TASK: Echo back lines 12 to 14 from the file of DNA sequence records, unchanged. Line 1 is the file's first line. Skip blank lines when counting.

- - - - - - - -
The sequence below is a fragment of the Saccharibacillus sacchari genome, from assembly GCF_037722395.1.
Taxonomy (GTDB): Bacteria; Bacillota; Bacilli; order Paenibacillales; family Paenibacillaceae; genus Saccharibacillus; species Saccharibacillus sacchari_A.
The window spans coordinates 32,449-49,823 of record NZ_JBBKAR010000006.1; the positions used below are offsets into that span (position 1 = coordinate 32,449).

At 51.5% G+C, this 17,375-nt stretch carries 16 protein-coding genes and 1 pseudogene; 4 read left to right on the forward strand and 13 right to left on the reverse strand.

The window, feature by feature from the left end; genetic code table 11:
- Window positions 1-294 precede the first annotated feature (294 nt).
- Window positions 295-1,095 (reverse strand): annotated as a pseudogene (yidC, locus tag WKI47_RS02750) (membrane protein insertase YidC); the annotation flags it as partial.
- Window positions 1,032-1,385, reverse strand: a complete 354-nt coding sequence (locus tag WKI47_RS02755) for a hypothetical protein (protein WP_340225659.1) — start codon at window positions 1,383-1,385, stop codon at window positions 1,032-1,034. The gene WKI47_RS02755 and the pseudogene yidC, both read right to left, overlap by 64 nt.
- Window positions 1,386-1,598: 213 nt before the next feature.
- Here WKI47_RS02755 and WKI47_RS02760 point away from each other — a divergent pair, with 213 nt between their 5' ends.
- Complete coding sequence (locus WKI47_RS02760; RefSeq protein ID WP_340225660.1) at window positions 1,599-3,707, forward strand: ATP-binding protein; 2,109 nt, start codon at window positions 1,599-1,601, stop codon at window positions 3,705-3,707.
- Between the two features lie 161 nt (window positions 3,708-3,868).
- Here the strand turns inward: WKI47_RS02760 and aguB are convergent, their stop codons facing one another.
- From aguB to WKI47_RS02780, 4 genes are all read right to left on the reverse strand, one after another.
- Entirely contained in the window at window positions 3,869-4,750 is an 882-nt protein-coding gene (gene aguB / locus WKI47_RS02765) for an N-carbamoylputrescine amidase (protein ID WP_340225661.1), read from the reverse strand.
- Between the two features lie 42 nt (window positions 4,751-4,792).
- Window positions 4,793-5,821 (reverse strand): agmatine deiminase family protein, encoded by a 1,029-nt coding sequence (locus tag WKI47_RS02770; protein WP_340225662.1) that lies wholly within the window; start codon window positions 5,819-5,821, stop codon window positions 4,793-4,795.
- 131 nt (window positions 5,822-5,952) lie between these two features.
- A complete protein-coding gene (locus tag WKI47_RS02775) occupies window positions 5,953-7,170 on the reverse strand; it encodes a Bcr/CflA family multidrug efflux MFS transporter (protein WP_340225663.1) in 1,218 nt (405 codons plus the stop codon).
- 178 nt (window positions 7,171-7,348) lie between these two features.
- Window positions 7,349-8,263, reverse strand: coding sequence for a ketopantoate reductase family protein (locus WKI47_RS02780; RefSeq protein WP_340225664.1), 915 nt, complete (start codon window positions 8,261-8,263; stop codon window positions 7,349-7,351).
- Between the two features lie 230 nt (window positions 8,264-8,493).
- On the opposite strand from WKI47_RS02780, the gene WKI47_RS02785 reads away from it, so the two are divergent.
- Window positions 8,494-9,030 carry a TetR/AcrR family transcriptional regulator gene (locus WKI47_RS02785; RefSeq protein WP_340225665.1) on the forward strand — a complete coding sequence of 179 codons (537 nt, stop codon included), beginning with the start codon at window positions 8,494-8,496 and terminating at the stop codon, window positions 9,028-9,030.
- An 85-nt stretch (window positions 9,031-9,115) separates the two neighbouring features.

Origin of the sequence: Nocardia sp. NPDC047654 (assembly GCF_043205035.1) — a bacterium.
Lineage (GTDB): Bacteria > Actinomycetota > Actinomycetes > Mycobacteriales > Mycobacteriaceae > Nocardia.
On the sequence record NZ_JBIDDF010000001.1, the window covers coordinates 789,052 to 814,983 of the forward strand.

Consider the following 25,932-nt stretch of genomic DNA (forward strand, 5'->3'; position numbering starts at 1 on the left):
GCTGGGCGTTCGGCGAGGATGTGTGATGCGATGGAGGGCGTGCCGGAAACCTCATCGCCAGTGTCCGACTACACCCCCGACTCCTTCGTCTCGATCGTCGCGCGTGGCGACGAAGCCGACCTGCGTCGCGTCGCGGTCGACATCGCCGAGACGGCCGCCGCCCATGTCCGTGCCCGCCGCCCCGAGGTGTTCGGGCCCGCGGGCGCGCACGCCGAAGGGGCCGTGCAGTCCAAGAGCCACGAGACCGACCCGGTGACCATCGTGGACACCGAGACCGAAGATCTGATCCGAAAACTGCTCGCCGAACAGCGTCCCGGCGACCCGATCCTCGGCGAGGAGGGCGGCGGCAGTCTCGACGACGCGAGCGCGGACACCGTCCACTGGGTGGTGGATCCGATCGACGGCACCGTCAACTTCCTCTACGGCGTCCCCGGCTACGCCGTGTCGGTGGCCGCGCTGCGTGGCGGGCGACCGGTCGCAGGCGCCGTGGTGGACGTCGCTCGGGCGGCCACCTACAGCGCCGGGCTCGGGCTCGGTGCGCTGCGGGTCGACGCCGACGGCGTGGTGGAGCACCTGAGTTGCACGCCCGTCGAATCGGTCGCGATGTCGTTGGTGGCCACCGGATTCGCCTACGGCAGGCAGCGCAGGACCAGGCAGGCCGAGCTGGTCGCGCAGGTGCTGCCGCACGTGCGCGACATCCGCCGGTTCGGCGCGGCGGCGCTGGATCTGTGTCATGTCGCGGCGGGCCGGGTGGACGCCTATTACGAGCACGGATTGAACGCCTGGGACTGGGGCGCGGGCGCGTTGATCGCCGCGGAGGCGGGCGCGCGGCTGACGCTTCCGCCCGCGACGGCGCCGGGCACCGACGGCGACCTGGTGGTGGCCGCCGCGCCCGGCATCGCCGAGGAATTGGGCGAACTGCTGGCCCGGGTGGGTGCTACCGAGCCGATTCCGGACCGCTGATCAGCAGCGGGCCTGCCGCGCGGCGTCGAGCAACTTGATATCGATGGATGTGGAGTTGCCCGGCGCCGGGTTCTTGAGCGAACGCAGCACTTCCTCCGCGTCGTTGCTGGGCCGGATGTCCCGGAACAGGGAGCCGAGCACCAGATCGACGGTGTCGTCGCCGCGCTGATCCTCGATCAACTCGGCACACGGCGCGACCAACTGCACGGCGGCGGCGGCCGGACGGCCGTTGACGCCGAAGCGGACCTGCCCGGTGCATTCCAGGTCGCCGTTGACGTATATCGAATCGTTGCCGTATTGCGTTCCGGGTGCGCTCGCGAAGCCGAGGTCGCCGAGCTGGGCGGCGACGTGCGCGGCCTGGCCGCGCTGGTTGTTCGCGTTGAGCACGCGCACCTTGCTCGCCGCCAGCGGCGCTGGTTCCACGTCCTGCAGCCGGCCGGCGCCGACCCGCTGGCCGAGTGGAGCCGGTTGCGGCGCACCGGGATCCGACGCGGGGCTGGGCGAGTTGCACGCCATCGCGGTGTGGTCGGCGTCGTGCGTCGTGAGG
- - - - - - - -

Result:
- Between the two features lie 161 nt (window positions 3,708-3,868).
- Here the strand turns inward: WKI47_RS02760 and aguB are convergent, their stop codons facing one another.
- From aguB to WKI47_RS02780, 4 genes are all read right to left on the reverse strand, one after another.